Keetmanshoop has cheapest land prices

05 October 2018
Urban land is cheaper in Keetmanshoop, followed by Rundu and Katima Mulilo, while it remains expensive in Windhoek and Swakopmund, the First Capital House Building Cost Index shows.
The index is derived from weighted prices of building materials and labour required to build a standard three bedroom house.
Since land is part of the required components in the house construction value chain, the report has also taken stock of urban land prices overtime.
Milner Siboleka, Assistant Portifolio Manager & Economist at First Capital Treasury Solutions, said on average it will cost N$14,300 in Keetmanshoop for land measuring 375 square meters, whereas the same land would cost N$115,500 in a middle-class location such as Khomasdal in Windhoek.
“Other than the mismatch between demand and supply of urban land, inefficiencies in land servicing as well as speculative motives among private developers equally contribute to high urban land prices. If land was serviced by local authorities who of recently have limited capacity due to financial constraints, the average prevailing cost of land could be reduced by at least 20 percent,” Siboleka said.
 In terms of cost of building materials, he said the highest price is in Katima Mulilo (N$218,600) and Swakopmund (N$218,000) while Keetmanshoop, Rundu and Windhoek offers the cheapest building materials compared to other towns.
“The differences in building materials cost by town reflects varying prices due to supply sources that are largely unique to every town,” he said.
Overall, the index reached 114.2 in August compared to 109.7 index in August 2017, representing an increase of 4.1 percent in the cost of building a house.
The report said cement prices remained somewhat stable with a marginal increase of 3 percent in August.
“Prices are further expected to remain stable throughout the last quarter of 2018 leading to 2019 due to the combination of increased production capacity and slowing demand. With the entrant of Whale Rock cement, local production capacity more than doubled from 1 to 2.2 million tons of cement per annum, while domestic demand of cement has been gradually declining after peaking at 795,000 tons in 2015,” Siboleka said.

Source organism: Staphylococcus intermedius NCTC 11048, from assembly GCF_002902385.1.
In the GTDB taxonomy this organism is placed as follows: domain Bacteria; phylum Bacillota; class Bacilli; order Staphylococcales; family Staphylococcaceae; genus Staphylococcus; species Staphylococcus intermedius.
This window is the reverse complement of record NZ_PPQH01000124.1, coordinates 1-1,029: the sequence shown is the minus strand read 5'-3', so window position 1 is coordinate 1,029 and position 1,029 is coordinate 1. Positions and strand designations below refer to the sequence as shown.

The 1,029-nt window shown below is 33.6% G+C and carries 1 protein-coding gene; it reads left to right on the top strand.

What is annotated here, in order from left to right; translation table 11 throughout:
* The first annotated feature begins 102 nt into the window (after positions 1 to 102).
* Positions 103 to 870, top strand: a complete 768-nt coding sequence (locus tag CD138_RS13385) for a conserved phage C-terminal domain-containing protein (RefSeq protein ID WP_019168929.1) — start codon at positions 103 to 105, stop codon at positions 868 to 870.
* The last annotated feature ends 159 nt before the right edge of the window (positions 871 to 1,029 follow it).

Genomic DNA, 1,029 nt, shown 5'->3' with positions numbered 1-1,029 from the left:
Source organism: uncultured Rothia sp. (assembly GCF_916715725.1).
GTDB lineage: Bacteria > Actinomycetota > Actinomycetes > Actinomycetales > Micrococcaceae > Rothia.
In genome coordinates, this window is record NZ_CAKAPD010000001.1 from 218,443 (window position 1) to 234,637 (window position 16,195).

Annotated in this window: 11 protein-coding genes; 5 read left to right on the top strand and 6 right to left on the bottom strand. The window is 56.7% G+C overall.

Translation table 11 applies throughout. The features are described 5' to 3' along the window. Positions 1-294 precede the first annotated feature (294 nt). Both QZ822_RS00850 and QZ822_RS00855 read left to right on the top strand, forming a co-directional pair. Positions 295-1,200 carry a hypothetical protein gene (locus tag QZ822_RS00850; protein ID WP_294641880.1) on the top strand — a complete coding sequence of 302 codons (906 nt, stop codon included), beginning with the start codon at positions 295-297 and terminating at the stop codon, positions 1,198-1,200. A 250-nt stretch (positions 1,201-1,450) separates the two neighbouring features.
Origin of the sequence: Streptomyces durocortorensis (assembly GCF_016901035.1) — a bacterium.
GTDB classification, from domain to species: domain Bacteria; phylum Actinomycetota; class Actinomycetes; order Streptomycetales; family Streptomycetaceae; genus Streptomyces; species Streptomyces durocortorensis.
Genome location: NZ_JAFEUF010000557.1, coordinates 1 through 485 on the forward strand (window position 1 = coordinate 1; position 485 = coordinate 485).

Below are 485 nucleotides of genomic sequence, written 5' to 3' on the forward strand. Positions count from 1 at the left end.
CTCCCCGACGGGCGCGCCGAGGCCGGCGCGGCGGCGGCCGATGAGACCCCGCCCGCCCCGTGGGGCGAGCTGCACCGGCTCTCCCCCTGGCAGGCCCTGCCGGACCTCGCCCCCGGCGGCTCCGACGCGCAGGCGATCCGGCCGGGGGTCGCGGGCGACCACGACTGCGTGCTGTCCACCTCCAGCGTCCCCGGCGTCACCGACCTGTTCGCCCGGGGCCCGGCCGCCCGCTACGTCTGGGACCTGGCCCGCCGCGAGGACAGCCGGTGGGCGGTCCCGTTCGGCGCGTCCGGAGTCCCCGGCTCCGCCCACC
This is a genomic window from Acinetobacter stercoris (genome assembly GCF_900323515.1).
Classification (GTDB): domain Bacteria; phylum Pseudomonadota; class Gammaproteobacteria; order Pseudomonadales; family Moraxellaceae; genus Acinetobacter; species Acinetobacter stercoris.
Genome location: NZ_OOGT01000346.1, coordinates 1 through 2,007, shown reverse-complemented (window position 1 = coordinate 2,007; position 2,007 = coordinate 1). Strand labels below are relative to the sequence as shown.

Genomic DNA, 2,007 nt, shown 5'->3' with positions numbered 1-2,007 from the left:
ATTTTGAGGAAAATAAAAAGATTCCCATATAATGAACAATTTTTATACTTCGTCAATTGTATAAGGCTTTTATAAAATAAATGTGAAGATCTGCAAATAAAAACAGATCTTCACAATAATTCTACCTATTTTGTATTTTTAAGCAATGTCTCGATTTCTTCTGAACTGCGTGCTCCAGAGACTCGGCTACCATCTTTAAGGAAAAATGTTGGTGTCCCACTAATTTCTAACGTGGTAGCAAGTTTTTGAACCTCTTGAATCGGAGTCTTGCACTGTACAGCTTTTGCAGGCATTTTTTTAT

The price of super bricks increased by 3.5 percent in August compared to the same period last year.
Siboleka said the increase of brick prices is in line with the average price increase of cement, sand and transportation costs.
“With increasing competition among brick suppliers, it is expected prices will stabilise with the possibility of a marginal decrease. This is evident in towns like Windhoek and Keetmanshoop where some suppliers are now selling super bricks at N$1.90 per brick.”
Prices of sand increased by 5.3 and 6 percent for building and plastering sand respectively in August mainly influenced by extraction site landscape and transportation cost from the quarrying to the construction site. 
Siboleka said the recent move towards regulating sand mining, could see environmental non-compliant suppliers closing down, thereby reducing competition in the market which could lead to high sand prices.
The prices of electrical building materials were 4.9 percent higher in August compared to a year ago, mainly as a result of a weak Namibia dollar compared to the US dollar.
Siboleka said the price of land serviced and sold by local authorities increased by 5 percent in August compared to the same period last year mainly because it was carried out by private developers unlike local authorities who receive government subsidies.


The Windhoek Observer is an English-language weekly newspaper, published in Namibia by Paragon Investment Holding. It is the country's oldest and largest circulating weekly.

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